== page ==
To repeat again, the stakes are fathomable! However, the bigger question that comes to mind is whether these stakes are strong enough to jeopardize other concerns.

If any Chinese policymaker is reading this article, s/he must take into account two specific terms from the previous passage – “image” and “egotism”. For a country like China, at this point, it is important not to gamble on the basis of whimsical understanding of win and loss. At the global level, image works as an important capital. Undoubtedly, any official Chinese rhetoric would deny the claims of “Chinese hegemonic ambition”; however, even in its own regional landscape, Beijing needs to consider and reconsider other pertinent grounds that may have potency for her image. 

At the most popular and most publicly-aware stage of humanitarian intervention, it is naïve and injudicious to ignore the plight of 1.1 million Rohingya asylum seekers staying in Bangladesh. China’s bewilderment over Burmese provocations has already resulted in some alarming conditions. Take for example the recent coup and its aftermath, where the Burmese public perception has gone terribly against China and its outlandish “wait and watch” policy. A number of coordinated attacks on Chinese textile factories in Yangon had to count losses worth US$37 million. Similarly, a Chinese pipeline project that supplies oil to a refinery close to Kunming was also under the threat of a sabotage. China so far has been relying on the “assurance” from the Tatmadaw. Apprehensible as it is, in between the climacteric game of “winning support” from the international community and their own people, under the hands of Tatmadaw, it is China which might be scapegoated in the long run.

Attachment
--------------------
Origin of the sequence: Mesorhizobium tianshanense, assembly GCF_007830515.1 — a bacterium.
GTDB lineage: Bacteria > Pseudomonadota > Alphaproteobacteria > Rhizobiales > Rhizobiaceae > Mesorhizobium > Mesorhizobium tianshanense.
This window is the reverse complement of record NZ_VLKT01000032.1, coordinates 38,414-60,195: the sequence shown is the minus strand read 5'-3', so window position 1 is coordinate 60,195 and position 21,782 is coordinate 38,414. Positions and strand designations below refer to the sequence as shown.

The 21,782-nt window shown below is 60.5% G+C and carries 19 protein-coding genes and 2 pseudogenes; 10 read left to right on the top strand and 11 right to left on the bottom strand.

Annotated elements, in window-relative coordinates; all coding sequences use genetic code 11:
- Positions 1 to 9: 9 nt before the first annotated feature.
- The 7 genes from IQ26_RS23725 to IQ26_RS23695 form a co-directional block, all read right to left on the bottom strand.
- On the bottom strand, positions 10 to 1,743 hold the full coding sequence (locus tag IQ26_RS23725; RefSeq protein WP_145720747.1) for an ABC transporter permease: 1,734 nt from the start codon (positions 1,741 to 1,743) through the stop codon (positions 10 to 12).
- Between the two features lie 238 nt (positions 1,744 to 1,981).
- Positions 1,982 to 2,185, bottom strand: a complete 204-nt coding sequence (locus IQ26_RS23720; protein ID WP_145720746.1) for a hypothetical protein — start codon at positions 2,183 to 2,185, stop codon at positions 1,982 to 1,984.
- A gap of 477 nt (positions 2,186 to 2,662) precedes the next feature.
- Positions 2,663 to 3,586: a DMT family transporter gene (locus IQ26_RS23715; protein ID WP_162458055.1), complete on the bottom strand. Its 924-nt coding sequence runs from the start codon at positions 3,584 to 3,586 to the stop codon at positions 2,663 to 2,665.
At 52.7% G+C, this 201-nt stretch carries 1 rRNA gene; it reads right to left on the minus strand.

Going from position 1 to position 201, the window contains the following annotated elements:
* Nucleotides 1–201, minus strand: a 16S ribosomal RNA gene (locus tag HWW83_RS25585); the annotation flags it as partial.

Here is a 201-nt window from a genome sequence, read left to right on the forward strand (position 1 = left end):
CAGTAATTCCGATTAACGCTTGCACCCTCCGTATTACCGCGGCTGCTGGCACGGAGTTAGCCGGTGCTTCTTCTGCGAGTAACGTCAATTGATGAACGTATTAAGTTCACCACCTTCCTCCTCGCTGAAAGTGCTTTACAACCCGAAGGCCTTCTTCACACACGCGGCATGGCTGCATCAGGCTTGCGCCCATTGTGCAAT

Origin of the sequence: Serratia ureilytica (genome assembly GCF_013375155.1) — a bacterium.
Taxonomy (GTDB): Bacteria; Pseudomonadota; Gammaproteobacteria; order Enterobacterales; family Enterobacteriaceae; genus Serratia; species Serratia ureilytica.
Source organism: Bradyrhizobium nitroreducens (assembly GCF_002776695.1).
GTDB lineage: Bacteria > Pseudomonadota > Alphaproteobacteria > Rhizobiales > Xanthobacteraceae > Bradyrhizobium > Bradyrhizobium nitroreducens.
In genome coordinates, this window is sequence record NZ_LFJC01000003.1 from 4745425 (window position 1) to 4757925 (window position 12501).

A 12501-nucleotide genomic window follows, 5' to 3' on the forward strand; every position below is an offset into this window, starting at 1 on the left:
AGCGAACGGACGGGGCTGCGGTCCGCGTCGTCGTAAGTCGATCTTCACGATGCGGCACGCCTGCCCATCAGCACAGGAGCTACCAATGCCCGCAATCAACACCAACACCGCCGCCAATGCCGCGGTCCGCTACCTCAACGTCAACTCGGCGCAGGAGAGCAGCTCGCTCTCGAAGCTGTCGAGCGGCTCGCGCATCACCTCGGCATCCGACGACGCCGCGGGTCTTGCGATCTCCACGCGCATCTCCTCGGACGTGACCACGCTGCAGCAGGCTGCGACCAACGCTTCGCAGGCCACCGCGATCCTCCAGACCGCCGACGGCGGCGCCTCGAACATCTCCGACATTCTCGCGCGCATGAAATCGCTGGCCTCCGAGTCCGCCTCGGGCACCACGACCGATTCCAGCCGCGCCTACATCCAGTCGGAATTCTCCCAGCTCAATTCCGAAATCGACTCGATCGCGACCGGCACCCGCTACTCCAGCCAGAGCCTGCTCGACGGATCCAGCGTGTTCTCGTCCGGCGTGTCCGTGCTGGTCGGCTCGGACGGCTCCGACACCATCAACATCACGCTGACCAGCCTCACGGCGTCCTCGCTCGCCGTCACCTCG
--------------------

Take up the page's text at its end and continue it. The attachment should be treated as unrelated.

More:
Heretofore, what’s the solution?